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Why Joe Willock is Newcastle's most underappreciated player


Joe Willock’s performance in Newcastle’s 2-1 win over Wolves on Sunday demonstrated why he is such a vital and yet underrated part of Eddie Howe’s side.


His perfectly timed pass set up Miguel Almiron to get a much needed three points on his return to the team, after not starting Newcastle’s previous three games. In those games, Newcastle lost all three, failing to even score a goal and it’s no coincidence this bad run of form occurred with Willock’s absence from the side.


His partnership with Joelinton on the left hand side has been a huge part of Newcastle’s success this season, with the two developing an understanding to fluidly interchange between midfield and forward roles when necessary.


They have both been a big factor in the team currently having the best defensive record in the Premier League so far this season, only conceding 18 goals and keeping 12 clean sheets. Joelinton has won the most tackles out of any Newcastle player this season, 38, and only Almiron and Kieran Trippier are ahead of Willock, who has won 22.


Their work ethic, along with the support provided for left back Dan Burn, has significantly nullified any threat coming from the opposition’s right side.


This is a contrast from the role he played for the club when he joined on loan in January 2021. In this loan spell, he mostly played in a three man midfield with a back five behind them, mainly aiming to concede possession and hit the opposition on the counter attack. This meant that his defensive work was a lot more limited as there were often big numbers behind the ball in a more defensive structure.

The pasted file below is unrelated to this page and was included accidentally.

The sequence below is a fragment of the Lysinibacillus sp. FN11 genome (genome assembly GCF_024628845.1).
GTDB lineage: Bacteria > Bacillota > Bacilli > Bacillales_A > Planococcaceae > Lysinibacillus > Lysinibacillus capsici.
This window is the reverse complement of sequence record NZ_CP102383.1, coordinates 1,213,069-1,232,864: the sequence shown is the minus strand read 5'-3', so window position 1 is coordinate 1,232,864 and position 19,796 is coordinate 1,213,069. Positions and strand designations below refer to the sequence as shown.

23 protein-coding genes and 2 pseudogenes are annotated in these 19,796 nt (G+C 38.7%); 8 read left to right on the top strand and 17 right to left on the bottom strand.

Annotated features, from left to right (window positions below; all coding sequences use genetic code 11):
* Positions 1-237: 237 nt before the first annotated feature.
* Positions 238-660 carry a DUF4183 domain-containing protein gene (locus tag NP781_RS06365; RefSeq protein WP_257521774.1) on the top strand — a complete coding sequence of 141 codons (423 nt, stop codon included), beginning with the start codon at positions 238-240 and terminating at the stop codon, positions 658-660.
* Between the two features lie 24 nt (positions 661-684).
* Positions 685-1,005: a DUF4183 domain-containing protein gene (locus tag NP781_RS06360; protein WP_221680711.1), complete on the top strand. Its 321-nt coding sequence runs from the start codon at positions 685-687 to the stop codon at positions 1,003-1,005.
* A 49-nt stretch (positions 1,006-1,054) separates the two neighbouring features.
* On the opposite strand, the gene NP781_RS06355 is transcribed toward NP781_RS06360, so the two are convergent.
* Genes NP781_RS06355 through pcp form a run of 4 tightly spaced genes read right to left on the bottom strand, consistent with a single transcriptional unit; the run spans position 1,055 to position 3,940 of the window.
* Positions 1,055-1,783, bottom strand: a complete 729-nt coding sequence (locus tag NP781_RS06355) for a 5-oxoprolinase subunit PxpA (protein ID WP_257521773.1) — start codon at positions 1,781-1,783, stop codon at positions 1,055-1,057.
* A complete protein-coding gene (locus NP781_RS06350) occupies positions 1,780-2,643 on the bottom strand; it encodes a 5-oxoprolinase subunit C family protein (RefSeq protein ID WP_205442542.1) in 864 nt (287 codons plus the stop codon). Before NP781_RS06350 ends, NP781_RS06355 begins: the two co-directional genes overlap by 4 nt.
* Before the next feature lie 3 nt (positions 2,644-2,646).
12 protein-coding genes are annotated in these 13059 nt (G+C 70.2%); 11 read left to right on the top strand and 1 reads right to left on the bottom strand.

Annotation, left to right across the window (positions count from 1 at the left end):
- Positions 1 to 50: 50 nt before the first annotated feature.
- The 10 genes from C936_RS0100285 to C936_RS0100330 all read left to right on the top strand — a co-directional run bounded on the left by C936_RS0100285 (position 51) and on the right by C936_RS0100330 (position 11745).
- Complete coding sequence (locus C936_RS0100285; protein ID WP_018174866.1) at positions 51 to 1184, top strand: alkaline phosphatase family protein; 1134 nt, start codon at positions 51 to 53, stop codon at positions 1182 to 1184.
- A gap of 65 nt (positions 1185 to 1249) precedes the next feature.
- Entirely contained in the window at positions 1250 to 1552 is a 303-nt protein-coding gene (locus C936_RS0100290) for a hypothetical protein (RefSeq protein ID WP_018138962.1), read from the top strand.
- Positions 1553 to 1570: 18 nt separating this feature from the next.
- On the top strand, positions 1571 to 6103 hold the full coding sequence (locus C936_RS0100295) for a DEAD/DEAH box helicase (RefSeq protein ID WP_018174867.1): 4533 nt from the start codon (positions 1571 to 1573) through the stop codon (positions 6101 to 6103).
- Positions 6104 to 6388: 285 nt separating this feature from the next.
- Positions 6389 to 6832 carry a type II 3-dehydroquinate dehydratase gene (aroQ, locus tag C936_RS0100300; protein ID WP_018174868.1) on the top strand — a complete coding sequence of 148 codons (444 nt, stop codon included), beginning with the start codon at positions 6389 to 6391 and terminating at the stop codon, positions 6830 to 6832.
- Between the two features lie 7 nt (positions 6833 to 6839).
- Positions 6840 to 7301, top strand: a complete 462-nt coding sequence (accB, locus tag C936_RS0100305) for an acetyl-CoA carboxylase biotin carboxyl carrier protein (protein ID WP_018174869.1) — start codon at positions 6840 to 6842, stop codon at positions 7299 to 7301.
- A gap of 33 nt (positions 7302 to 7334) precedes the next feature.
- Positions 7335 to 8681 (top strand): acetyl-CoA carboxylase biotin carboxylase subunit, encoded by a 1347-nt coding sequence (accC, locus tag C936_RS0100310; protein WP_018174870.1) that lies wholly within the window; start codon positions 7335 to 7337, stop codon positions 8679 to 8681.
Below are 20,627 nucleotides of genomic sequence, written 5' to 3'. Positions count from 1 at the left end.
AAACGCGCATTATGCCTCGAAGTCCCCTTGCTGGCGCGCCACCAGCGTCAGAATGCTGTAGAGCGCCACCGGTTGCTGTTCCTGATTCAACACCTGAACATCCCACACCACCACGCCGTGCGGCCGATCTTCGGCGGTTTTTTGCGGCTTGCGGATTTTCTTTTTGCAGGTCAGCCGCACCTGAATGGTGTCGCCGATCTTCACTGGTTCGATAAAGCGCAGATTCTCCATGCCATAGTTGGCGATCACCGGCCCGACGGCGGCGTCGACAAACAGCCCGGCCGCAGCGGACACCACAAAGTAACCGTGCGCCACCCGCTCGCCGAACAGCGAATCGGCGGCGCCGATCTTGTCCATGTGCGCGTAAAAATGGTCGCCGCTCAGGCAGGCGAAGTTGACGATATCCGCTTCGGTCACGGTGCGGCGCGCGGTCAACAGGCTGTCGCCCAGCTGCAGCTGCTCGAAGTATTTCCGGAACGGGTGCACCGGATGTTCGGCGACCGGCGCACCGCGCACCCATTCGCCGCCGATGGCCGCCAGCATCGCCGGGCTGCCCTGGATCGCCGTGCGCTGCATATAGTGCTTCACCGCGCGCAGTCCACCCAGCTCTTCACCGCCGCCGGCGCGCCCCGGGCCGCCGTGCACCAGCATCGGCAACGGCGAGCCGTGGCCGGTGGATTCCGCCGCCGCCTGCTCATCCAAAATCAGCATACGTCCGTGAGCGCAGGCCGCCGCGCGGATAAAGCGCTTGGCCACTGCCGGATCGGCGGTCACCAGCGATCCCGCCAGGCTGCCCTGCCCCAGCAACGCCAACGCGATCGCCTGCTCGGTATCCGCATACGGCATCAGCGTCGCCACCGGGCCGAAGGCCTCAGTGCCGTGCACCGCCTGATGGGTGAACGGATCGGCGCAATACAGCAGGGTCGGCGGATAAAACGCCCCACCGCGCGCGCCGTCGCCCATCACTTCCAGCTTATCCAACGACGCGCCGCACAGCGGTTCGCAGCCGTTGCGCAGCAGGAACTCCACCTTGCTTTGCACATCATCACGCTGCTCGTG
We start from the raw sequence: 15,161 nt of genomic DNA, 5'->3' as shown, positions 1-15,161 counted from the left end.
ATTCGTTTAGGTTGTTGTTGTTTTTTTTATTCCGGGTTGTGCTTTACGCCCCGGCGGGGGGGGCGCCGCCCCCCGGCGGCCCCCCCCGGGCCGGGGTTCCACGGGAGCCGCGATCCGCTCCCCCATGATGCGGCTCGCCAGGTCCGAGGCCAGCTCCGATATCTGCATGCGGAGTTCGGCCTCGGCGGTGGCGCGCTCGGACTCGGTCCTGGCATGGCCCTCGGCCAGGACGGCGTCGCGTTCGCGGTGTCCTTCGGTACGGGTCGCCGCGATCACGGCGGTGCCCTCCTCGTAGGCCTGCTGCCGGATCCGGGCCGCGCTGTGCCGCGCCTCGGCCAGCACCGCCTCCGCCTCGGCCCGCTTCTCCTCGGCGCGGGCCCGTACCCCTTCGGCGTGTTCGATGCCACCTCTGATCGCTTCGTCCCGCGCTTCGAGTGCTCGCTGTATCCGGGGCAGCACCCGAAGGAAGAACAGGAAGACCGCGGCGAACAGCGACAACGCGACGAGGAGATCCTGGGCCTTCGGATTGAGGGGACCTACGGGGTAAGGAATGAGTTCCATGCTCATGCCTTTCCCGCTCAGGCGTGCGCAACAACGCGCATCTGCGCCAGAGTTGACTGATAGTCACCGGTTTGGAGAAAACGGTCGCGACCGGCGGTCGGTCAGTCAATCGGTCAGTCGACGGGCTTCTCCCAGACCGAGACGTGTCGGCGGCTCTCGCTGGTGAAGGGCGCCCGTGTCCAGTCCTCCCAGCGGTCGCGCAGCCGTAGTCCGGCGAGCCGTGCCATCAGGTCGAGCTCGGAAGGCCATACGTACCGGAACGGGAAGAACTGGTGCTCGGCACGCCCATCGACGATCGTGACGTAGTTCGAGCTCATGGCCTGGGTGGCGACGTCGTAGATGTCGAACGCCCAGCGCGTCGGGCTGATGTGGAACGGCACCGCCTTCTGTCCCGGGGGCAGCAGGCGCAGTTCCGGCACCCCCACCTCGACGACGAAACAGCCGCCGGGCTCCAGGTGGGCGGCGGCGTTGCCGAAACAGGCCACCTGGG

This system allowed Willock to make a high amount of late runs into the box, contributing to his unexpected scoring run which saw him net eight goals in the last nine games of the season.


Within Eddie Howe’s side his role is dramatically different, with much more emphasis being placed on regaining possession once the ball has been lost. This had allowed us to see the full extent of his defensive work and more all round footballing ability.


Despite not scoring as much as he previously did, this doesn’t mean he isn’t contributing to the team as much. In fact, in Howe’s system he is almost certainly bringing more to the team overall than in his first stint under Steve Bruce.


Willock’s skillset, including his versatility, work rate and ability in transitions, makes him the perfect player for Howe’s high energy Newcastle side. At only 23 years old, he has the world at his feet and a big role to play in the future of Newcastle United.


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